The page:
There is no real difficulty in making ices for the table; but for want of the proper means of freezing them, and of preventing their being acted on by a too warm atmosphere afterwards, in many houses it cannot very easily be accomplished unless the weather be extremely cold.
A vessel called a freezing-pot, an ice-pail, a strong wooden mallet, and a copper spatula, or an ice-spoon, are all that is positively required for this branch of confectionary. Suitable moulds for iced puddings, and imitations of fruit, must be had in addition when needed.
When the composition which is to be frozen is ready, the ice must be beaten quite small with the mallet, and either mingled quickly with two or three handsful of powdered saltpetre, or med with a much larger quantity of salt. The freezing-pot must then be firmly placed in the centre of the ice, which must be pressed closely into the vacant space around it until it reaches the top. The cover of the ice-pot, or freezer, may then he removed, and the preparation to be iced poured into it. It should then be tamed by means of the handle at the top, quickly backwards and forwards for eight or ten minutes; then the portion which will have frozen to the inside must be scraped well from it with the ice-spoon and mingled with the remainder: without this the mass would be fall of lumps instead of being perfectly smooth as it ought to be. The sum process must be continued until the whole of its contents are uniformly frozen.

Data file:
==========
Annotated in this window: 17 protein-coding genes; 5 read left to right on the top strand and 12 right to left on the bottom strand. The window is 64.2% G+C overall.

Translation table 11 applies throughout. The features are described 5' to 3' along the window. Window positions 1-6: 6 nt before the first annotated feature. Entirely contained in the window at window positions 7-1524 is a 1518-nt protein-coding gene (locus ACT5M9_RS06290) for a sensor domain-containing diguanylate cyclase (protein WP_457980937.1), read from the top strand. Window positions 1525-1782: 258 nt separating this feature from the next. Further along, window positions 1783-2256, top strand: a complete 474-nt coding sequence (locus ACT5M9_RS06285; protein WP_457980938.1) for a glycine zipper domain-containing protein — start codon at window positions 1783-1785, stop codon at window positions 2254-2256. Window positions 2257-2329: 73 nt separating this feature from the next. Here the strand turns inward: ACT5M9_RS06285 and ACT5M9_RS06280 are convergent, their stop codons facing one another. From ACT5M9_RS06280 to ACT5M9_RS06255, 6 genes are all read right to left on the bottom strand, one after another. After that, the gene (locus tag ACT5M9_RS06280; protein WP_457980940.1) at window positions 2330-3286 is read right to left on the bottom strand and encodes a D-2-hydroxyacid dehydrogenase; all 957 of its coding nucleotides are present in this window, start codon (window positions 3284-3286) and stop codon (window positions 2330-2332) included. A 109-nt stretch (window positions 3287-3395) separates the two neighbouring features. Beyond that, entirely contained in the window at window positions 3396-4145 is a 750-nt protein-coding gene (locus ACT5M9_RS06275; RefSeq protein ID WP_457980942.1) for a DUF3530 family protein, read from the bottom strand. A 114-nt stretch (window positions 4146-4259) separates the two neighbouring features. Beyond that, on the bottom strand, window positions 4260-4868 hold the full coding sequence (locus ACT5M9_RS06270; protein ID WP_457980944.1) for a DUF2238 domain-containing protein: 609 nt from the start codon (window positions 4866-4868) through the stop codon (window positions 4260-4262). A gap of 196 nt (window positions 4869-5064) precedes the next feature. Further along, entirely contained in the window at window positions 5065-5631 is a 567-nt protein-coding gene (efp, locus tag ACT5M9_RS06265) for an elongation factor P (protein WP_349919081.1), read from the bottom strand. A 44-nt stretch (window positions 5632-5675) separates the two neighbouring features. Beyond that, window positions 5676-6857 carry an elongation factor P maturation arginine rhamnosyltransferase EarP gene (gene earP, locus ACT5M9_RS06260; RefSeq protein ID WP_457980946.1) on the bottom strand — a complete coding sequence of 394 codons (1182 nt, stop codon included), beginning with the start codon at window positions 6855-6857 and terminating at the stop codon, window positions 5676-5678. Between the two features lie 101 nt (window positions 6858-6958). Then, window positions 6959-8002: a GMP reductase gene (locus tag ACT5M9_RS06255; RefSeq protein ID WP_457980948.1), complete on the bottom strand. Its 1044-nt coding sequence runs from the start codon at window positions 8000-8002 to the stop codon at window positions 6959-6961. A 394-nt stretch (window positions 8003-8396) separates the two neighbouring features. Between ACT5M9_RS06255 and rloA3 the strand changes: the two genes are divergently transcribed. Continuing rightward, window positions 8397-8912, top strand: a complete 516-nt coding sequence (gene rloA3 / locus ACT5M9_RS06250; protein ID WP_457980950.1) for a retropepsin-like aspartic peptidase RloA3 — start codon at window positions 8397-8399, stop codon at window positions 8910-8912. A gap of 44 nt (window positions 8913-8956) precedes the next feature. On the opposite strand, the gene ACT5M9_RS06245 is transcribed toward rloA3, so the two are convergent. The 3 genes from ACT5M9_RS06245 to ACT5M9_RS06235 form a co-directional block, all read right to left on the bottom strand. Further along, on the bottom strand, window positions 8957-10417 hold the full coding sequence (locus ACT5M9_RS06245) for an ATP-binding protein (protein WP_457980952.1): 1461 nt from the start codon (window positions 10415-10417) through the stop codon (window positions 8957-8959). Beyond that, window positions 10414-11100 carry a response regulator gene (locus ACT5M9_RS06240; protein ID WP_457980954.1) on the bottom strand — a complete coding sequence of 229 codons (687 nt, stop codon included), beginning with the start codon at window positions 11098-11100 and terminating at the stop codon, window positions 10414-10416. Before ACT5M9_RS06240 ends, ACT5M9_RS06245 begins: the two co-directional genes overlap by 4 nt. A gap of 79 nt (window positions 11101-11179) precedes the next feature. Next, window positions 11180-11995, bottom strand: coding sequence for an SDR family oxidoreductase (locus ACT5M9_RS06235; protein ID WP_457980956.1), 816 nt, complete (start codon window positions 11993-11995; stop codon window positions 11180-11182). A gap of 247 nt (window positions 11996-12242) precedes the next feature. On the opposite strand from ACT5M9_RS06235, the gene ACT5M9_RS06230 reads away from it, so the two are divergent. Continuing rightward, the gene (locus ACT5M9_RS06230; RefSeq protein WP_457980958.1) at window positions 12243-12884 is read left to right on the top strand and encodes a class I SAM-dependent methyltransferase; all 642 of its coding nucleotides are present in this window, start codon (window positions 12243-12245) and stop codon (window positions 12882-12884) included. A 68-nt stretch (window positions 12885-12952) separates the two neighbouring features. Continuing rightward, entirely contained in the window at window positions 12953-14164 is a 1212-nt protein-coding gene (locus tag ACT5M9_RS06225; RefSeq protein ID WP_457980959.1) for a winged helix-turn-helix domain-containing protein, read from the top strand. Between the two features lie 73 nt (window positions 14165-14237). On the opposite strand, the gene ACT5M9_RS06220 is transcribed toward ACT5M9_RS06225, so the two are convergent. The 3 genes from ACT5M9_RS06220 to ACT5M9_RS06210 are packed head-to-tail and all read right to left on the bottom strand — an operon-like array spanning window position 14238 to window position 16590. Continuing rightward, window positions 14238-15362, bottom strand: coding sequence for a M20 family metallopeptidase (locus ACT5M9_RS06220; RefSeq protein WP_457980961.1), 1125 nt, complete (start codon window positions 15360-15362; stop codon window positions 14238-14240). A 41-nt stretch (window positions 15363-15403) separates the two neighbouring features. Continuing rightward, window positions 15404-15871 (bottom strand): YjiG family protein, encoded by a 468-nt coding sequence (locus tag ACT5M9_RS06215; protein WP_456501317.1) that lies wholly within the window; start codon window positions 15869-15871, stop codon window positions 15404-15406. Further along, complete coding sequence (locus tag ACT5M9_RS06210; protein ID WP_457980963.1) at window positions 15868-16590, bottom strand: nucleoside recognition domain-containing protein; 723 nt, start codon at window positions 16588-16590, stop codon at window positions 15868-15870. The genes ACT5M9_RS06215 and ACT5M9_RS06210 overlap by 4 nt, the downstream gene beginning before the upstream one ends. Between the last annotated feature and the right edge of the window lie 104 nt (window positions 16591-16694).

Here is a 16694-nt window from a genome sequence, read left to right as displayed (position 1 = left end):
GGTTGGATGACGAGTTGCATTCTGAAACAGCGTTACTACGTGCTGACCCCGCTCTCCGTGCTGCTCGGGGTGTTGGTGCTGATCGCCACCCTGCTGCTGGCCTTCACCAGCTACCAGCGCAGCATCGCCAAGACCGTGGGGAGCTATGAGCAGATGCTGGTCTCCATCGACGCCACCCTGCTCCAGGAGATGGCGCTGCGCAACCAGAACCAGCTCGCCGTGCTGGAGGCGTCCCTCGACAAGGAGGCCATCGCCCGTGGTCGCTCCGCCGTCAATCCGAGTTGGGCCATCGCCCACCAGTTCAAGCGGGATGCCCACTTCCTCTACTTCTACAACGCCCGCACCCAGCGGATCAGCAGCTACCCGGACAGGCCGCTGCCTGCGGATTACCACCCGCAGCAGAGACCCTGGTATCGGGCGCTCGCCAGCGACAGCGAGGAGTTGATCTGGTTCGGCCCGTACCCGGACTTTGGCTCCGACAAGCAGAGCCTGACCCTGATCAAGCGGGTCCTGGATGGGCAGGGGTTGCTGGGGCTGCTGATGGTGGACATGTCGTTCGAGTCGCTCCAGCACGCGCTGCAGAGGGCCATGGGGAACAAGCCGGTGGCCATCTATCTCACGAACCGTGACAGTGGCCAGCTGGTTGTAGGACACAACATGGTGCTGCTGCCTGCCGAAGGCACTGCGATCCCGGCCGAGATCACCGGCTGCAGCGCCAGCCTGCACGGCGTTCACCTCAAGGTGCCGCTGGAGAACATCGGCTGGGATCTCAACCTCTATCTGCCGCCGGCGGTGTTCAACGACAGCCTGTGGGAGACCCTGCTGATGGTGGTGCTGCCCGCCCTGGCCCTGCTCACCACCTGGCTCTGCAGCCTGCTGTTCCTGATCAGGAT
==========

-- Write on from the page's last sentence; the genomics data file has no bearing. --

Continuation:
The water-ices which are made in such perfection on the continent are incomparably superior to the ice-creams, and other sweet compositions which are usually served in preference to them here. One or two receipts which we append will serve as guides for many others, which may easily be compounded with any variety of fresh summer fruit.*
Red Currant Ice.— Strip from the stalks and take
Strawberry and raspberry water-ices are made in precisely the same manner.
To convert any of these into English ice-creams, merely mingle the juice and pulp of the fruit with sufficient pounded sugar to sweeten them, or with the syrup as above, and then blend with them gradually from
* The ices for desserts should be moulded in the form of fruit or other shapes adapted to the purpose; the natural flavour and colouring are then given to the former, but it is only experienced cooks or confectioners generally who understand this branch of ice-making, and it is better left to them. All the necessary moulds may be procured at any good ironmonger’s, where the manner of using them would be explained: we can give no more space to the subject.